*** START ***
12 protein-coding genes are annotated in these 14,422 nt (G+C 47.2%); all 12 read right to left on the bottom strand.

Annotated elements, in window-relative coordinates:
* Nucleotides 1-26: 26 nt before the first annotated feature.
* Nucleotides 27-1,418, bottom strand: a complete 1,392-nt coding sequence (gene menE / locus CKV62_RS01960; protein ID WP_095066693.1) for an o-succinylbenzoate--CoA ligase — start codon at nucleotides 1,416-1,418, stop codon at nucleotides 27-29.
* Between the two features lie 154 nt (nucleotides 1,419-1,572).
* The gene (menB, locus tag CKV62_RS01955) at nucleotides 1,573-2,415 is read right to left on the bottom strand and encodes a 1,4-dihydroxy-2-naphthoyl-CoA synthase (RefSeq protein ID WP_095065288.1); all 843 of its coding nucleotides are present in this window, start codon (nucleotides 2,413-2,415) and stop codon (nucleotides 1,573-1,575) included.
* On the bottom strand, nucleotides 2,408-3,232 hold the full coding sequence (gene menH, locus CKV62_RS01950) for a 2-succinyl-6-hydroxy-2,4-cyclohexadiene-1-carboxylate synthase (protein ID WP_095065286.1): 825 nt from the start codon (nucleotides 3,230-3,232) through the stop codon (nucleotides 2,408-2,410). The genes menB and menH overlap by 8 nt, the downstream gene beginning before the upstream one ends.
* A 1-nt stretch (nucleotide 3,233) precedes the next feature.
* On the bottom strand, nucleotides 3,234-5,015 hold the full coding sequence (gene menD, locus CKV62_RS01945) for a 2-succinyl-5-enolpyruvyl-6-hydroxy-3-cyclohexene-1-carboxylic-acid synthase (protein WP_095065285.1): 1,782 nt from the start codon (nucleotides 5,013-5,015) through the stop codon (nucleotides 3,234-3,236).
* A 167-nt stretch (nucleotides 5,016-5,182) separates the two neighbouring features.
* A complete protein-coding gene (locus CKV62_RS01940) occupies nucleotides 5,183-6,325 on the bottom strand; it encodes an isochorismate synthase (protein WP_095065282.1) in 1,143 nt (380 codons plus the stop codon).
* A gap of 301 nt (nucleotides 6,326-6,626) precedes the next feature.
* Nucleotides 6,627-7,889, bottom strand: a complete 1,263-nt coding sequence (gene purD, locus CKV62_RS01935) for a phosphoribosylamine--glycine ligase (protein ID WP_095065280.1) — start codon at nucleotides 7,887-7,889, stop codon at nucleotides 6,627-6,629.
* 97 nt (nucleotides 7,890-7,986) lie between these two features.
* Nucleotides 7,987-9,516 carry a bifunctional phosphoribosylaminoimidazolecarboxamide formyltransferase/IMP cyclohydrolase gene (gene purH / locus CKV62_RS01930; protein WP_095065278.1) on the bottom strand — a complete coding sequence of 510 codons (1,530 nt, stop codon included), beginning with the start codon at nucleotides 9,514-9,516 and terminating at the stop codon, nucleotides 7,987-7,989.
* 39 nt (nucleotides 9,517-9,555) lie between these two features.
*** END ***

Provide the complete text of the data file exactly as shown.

12 protein-coding genes are annotated in these 14,422 nt (G+C 47.2%); all 12 read right to left on the bottom strand.

Annotated elements, in window-relative coordinates:
* Nucleotides 1-26: 26 nt before the first annotated feature.
* Nucleotides 27-1,418, bottom strand: a complete 1,392-nt coding sequence (gene menE / locus CKV62_RS01960; protein ID WP_095066693.1) for an o-succinylbenzoate--CoA ligase — start codon at nucleotides 1,416-1,418, stop codon at nucleotides 27-29.
* Between the two features lie 154 nt (nucleotides 1,419-1,572).
* The gene (menB, locus tag CKV62_RS01955) at nucleotides 1,573-2,415 is read right to left on the bottom strand and encodes a 1,4-dihydroxy-2-naphthoyl-CoA synthase (RefSeq protein ID WP_095065288.1); all 843 of its coding nucleotides are present in this window, start codon (nucleotides 2,413-2,415) and stop codon (nucleotides 1,573-1,575) included.
* On the bottom strand, nucleotides 2,408-3,232 hold the full coding sequence (gene menH, locus CKV62_RS01950) for a 2-succinyl-6-hydroxy-2,4-cyclohexadiene-1-carboxylate synthase (protein ID WP_095065286.1): 825 nt from the start codon (nucleotides 3,230-3,232) through the stop codon (nucleotides 2,408-2,410). The genes menB and menH overlap by 8 nt, the downstream gene beginning before the upstream one ends.
* A 1-nt stretch (nucleotide 3,233) precedes the next feature.
* On the bottom strand, nucleotides 3,234-5,015 hold the full coding sequence (gene menD, locus CKV62_RS01945) for a 2-succinyl-5-enolpyruvyl-6-hydroxy-3-cyclohexene-1-carboxylic-acid synthase (protein WP_095065285.1): 1,782 nt from the start codon (nucleotides 5,013-5,015) through the stop codon (nucleotides 3,234-3,236).
* A 167-nt stretch (nucleotides 5,016-5,182) separates the two neighbouring features.
* A complete protein-coding gene (locus CKV62_RS01940) occupies nucleotides 5,183-6,325 on the bottom strand; it encodes an isochorismate synthase (protein WP_095065282.1) in 1,143 nt (380 codons plus the stop codon).
* A gap of 301 nt (nucleotides 6,326-6,626) precedes the next feature.
* Nucleotides 6,627-7,889, bottom strand: a complete 1,263-nt coding sequence (gene purD, locus CKV62_RS01935) for a phosphoribosylamine--glycine ligase (protein ID WP_095065280.1) — start codon at nucleotides 7,887-7,889, stop codon at nucleotides 6,627-6,629.
* 97 nt (nucleotides 7,890-7,986) lie between these two features.
* Nucleotides 7,987-9,516 carry a bifunctional phosphoribosylaminoimidazolecarboxamide formyltransferase/IMP cyclohydrolase gene (gene purH / locus CKV62_RS01930; protein WP_095065278.1) on the bottom strand — a complete coding sequence of 510 codons (1,530 nt, stop codon included), beginning with the start codon at nucleotides 9,514-9,516 and terminating at the stop codon, nucleotides 7,987-7,989.
* 39 nt (nucleotides 9,517-9,555) lie between these two features.